Sure, why not? After all, Donald Trump won Pennsylvania by over 68,000 votes — more than three times the gap in Wisconsin. Jill Stein’s crusade for ballot integrity knows no boundaries! Except perhaps the boundary of New Hampshire:
Green Party presidential nominee Jill Stein is taking steps to initiate a recount in Pennsylvania, three days after filing for a recount in Wisconsin. Recount requests were filed Monday in more than 100 Pennsylvania precincts, according to her campaign.
“The Stein recount effort is mobilizing concerned voters across Pennsylvania to request recounts in their precincts,” Stein campaign manager David Cobb said in a statement. “Additionally, the campaign filed a legal petition in state court today on behalf of 100 Pennsylvania voters to protect their right to substantively contest the election in Pennsylvania beyond the recounts being filed by voters at the precinct level. This petition will allow the campaign to pursue a full statewide recount in Pennsylvania if precinct-level recounts uncover any irregularities or tampering.”
I’m old enough to remember when people on the Left demanded instant compliance with election results, and that anything less was “horrifying.” In fact, I’m old enough to recall when the media found it horrifying, too. Here’s Jonathan Capehart at the Washington Post concurring with Hillary on challenging results post-election on October 20th:
“I will look at it at the time. I’m not looking at anything now. I’ll look at it at the time,” Trump said to aghast moderator Chris Wallace. When Wallace pressed him, Trump said, “I’ll keep you in suspense. Okay?” No. It’s not okay. It’s “horrifying,” as Clinton said. And it’s a frightening prospect with all the anger unleashed by Trump and all his talk about rigged elections designed to deny him the White House. But what Trump did last night is also destabilizing for the world.
Capehart hasn’t come out in support of Stein’s efforts to “destabilize the world,” but he hasn’t exactly used the same platform to condemn it, either. Suddenly, using the options open to candidates are perfectly normal and not at all freighted with horror and fright. Ballot integrity — it’s the new “dissent is patriotic”! That’s a good thing, of course, and a very good reason to keep electing Republicans to the presidency. It makes checks and balances suddenly relevant to all of the people who used to say I won and It’s the law.
But if ballot integrity and correction of possible tampering is the issue, why single out Wisconsin and Pennsylvania? Why not focus on states like New Hampshire, where the gap is small enough (2,736 votes) for the outcome to possibly (but unlikely) be influenced by ballot-integrity issues? Because Hillary Clinton won New Hampshire, that’s why.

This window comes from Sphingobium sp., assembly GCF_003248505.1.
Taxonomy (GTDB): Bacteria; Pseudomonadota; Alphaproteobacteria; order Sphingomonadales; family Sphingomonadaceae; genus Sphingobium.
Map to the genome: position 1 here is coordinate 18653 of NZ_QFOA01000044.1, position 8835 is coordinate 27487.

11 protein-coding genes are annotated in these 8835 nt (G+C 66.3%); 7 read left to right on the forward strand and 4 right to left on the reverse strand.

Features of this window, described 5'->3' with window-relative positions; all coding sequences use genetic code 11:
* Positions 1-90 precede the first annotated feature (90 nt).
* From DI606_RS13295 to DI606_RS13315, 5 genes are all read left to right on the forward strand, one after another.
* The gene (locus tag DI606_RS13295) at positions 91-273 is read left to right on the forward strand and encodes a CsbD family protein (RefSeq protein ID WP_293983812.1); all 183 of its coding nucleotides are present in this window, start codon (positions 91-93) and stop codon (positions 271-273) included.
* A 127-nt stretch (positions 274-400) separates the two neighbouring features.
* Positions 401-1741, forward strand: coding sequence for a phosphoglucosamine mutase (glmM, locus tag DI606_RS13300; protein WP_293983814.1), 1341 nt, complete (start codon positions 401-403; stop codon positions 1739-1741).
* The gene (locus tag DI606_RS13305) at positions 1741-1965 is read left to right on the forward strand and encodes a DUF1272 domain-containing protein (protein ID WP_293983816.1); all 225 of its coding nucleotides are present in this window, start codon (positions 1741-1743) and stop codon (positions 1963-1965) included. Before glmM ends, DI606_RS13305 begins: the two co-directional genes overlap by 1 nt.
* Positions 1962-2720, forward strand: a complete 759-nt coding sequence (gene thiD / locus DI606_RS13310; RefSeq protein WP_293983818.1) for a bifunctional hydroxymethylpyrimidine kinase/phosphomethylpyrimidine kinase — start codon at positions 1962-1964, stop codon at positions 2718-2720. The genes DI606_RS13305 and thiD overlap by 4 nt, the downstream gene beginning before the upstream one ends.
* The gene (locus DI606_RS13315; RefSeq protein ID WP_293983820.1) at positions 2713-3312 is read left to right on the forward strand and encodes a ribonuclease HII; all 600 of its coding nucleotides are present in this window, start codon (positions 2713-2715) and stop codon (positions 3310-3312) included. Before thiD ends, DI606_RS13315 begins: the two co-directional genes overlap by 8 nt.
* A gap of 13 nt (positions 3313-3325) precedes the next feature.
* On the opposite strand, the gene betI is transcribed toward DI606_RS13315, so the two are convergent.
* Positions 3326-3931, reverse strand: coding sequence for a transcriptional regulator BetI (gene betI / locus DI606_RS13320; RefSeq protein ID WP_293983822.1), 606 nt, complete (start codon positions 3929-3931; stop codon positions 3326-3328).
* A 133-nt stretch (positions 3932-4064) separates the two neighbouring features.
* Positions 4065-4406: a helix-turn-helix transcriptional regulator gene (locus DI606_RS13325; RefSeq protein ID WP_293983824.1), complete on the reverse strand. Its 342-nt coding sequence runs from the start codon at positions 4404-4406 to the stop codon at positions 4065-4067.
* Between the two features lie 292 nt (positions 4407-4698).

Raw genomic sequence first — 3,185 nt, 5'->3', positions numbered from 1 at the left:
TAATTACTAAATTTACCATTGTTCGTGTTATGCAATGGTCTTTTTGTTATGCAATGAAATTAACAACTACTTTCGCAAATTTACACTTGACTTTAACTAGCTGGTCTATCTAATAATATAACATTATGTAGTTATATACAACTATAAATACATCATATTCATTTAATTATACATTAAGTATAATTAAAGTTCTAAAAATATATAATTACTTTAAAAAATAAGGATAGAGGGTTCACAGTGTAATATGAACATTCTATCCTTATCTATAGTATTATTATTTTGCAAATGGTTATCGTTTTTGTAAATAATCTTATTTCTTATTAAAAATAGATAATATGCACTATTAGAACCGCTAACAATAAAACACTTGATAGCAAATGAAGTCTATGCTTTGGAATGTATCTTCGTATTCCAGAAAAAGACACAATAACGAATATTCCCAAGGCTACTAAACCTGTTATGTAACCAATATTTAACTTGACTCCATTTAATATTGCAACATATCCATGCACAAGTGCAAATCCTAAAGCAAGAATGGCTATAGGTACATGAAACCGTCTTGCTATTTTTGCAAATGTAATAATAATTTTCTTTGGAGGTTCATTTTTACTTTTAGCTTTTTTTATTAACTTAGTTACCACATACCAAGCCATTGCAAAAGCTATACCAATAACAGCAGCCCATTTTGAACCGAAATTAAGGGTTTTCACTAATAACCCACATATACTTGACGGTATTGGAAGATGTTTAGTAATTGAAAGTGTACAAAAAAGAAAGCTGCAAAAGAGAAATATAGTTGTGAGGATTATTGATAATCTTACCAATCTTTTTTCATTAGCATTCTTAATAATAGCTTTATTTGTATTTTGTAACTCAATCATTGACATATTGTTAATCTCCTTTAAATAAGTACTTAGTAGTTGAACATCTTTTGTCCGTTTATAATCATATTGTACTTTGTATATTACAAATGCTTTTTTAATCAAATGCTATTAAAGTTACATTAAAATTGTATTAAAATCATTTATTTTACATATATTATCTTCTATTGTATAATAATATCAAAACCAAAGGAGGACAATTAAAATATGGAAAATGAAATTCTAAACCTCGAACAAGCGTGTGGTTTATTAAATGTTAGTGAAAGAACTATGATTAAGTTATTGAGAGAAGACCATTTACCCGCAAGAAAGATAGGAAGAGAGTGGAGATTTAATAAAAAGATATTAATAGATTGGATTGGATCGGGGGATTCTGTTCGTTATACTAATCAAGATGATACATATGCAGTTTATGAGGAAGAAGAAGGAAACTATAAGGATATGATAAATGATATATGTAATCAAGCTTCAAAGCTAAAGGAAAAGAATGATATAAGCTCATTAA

Carl Bialik explains why these recounts have no chance of changing outcomes:
Recounts typically don’t swing enough votes to change the winner. Out of 4,687 statewide general elections between 2000 and 2015, just 27 were followed by recounts, according to data compiled by FairVote, a nonpartisan group that researches elections and promotes electoral reform. Just three of those 27 recounts resulted in a change in the outcome, all leading to wins for Democrats: Al Franken’s win in Minnesota’s 2008 U.S. Senate race, Thomas M. Salmon’s win in Vermont’s 2006 auditor election and Christine Gregoire’s win in Washington’s 2004 gubernatorial race.
Recounts also typically don’t change the margin by an amount that would be large enough to affect the result of this year’s presidential election. The mean swing between the top two candidates in the 27 recounts was 282 votes, with a median of 219. The biggest swing came in Florida’s 2000 presidential election recount, when Al Gore cut 1,247 votes off George W. Bush’s lead, ultimately not enough to flip the state to his column. In each state Trump won or leads in, his advantage is more than 10,000 votes, according to counts to far. Some statewide races that have undergone recounts have far fewer votes than the closest states in the 2016 presidential race, but even in percentage terms, the average swing was 0.2 percentage points, which could be enough to flip Michigan but not any other states (and therefore not the Electoral College; even with Michigan, Clinton would be 22 electoral votes short of the 270 needed to win).
And thanks to Trump’s odd remarks about three million illegal voters over the weekend, the White House once again assured us that no fraud took place in the presidential elections. The only instructive aspect of these recounts will be the exposure of hypocrisy on the part of Hillary Clinton, whose campaign has joined Stein’s “horrifying” exercise, and the media that amplified her comments and have suddenly become much more silent on the need for stabilization after the election.